Penn State Has A Chance To Beat A Ranked Opponent For The First Time Under James Franklin
The first iteration of the College Football Playoff selection committee’s rankings were released Tuesday night, kickstarting a firestorm of speculation, criticism, and everything else such a list entails. There were a number of surprises, some foregone conclusions, and plenty of mounting suspense as the national playoff push ensues. However, Tuesday’s reveal created a storyline entirely unique to Penn State, presenting an opportunity that’s yet to be accomplished by the school’s current regime — defeat a ranked opponent during the Franklin era.
I know what you’re thinking, “hasn’t he had enough opportunities in a season and a half?” The answer is yes, and quite frankly this storyline would’ve been a thing of the past had it not been for a few particularly oblivious officials in one of the most controversial games of the year. The fact of the matter is that there’s never been a better matchup for the Lions than the one they face this weekend in Evanston, where they’ll face newly-minted No. 21 Northwestern.
In a somewhat shocking decision, the selection committee opted to slot the Wildcats — who suffered consecutive blowouts to Michigan and Iowa — at No. 21, but left 7-2 Wisconsin — whose only losses come against perennial powerhouse Alabama and Iowa, who won by four points — out of the Top 25 altogether. Regardless, there’s never been a better time for Franklin to secure his first victory over a ranked opponent as Penn State’s head coach, and that’s not a knock against the Wildcats.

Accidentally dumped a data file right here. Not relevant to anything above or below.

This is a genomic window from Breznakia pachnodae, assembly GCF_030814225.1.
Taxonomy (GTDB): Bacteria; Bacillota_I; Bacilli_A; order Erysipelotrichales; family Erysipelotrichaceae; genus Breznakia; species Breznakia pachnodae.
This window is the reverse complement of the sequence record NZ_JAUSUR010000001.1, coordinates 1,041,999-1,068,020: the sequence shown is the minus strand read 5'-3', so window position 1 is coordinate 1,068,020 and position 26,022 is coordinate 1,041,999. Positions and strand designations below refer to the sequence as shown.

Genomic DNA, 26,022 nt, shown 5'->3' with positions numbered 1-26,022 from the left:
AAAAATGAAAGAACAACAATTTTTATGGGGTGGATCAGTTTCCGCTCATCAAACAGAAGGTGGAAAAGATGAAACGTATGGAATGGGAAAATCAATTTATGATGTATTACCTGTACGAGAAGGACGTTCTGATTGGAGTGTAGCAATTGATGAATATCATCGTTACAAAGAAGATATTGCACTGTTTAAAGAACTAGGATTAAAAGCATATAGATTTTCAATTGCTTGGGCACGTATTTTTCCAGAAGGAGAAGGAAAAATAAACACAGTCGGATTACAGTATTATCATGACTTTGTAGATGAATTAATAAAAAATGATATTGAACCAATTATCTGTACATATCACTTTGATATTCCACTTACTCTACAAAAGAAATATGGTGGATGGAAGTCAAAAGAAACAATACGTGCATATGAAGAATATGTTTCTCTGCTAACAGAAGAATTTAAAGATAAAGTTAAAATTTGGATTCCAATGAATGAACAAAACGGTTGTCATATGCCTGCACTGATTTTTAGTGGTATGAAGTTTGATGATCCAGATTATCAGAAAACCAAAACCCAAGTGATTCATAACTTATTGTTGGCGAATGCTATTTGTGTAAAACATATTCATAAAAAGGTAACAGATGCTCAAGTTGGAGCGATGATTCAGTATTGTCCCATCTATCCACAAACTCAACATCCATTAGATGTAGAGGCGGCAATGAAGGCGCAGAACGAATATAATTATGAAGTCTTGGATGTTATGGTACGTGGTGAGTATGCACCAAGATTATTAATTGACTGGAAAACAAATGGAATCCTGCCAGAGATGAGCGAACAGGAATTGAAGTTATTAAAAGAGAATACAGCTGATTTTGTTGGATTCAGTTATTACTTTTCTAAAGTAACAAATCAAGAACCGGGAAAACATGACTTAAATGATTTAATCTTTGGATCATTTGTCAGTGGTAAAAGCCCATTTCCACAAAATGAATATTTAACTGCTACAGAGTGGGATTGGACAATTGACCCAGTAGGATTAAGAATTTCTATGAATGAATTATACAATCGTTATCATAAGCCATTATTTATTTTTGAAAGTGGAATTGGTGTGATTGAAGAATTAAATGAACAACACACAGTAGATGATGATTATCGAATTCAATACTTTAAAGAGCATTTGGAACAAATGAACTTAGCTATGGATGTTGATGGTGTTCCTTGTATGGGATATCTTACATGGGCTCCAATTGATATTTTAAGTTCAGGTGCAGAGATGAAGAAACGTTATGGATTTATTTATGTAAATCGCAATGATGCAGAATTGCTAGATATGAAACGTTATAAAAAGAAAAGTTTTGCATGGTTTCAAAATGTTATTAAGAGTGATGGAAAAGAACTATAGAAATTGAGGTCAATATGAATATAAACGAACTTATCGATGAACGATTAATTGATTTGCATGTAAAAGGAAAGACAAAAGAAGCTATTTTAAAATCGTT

Dating back to 2014 when Franklin took over, Penn State has faced a ranked opponent only three times: the first against No. 13 Ohio State in 2014, the second against No. 10 Michigan State during the 2014 regular season finale, and the third on the road against the top-ranked Buckeyes. All of these — save for the 31-24 heartbreaker Penn State suffered against Ohio State the first time around — were unmitigated blowouts, but Saturday’s meeting could prove to result in a much different ending.
Northwestern can certainly run the football, led by sophomore sensation Justin Jackson’s 731 yards and 4.2 yards per attempt, but the Wildcats do struggle through the air and putting points on the board — a possible correlation seeing as quarterback Clayton Thorson’s accounted for the team’s six passing touchdowns in 2015. Though Thorson can scramble, if Penn State can contain him through the air, then the contest might play in the Lions’ favor. Penn State’s typically stout front seven will be challenged, but the duo of Thorson and Jackson will be nothing like the threat J.T. Barrett and Ezekiel Elliott posed a few weeks ago in Columbus.
This milestone carries great significance not only for James Franklin’s coaching resume, but also for Penn State’s faint Big Ten hopes. The team’s prior two losses might put it at a slight disadvantage, but there’s still plenty of football left to be played. If the various hands dealt throughout the upper half of the Big Ten East are played in Penn State’s favor, then a title run remains within the realm of possibility.
The stakes are higher than they’ve ever been, adding even more fuel to Saturday’s highly-anticipated meeting.